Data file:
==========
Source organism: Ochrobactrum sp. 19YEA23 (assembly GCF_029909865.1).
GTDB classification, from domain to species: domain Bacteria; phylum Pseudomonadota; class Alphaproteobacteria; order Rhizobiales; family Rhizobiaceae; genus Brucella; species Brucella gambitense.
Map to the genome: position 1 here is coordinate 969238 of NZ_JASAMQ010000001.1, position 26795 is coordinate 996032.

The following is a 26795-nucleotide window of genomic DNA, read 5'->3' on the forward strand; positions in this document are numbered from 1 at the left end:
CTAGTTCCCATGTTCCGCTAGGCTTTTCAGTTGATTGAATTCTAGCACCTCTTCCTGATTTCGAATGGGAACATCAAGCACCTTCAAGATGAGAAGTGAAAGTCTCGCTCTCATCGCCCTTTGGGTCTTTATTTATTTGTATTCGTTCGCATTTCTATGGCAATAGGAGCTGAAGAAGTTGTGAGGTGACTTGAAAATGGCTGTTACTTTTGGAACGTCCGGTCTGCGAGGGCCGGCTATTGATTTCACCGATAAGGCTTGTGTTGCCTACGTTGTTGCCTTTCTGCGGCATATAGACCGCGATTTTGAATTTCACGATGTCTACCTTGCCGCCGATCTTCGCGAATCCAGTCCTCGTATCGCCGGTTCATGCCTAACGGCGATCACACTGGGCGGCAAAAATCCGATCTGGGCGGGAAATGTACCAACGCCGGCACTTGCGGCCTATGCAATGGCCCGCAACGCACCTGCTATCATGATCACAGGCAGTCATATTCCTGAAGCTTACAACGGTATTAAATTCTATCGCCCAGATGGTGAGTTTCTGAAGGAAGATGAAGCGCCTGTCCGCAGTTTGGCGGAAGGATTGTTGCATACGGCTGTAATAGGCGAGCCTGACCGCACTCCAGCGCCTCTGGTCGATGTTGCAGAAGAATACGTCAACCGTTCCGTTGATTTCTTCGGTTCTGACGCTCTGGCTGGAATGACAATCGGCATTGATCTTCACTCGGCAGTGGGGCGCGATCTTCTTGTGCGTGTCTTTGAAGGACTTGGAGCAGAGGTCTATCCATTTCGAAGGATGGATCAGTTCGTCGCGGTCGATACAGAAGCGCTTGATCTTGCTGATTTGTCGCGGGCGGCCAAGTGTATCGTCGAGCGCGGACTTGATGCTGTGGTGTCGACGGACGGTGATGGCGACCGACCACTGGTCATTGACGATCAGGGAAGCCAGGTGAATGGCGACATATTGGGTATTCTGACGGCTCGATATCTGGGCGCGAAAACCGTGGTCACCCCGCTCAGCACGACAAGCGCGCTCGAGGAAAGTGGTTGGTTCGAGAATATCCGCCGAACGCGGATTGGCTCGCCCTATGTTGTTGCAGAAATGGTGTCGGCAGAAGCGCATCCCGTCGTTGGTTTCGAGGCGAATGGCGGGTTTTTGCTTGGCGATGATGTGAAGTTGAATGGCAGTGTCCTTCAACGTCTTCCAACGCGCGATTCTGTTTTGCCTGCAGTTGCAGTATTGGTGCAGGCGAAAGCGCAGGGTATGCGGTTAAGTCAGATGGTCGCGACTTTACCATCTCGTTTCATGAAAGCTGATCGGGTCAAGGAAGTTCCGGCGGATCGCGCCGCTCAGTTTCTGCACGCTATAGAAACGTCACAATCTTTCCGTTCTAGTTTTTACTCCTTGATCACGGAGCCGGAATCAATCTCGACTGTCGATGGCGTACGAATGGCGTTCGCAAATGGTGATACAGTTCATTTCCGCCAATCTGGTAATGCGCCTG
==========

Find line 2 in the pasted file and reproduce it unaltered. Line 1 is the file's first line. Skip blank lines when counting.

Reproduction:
GTDB classification, from domain to species: domain Bacteria; phylum Pseudomonadota; class Alphaproteobacteria; order Rhizobiales; family Rhizobiaceae; genus Brucella; species Brucella gambitense.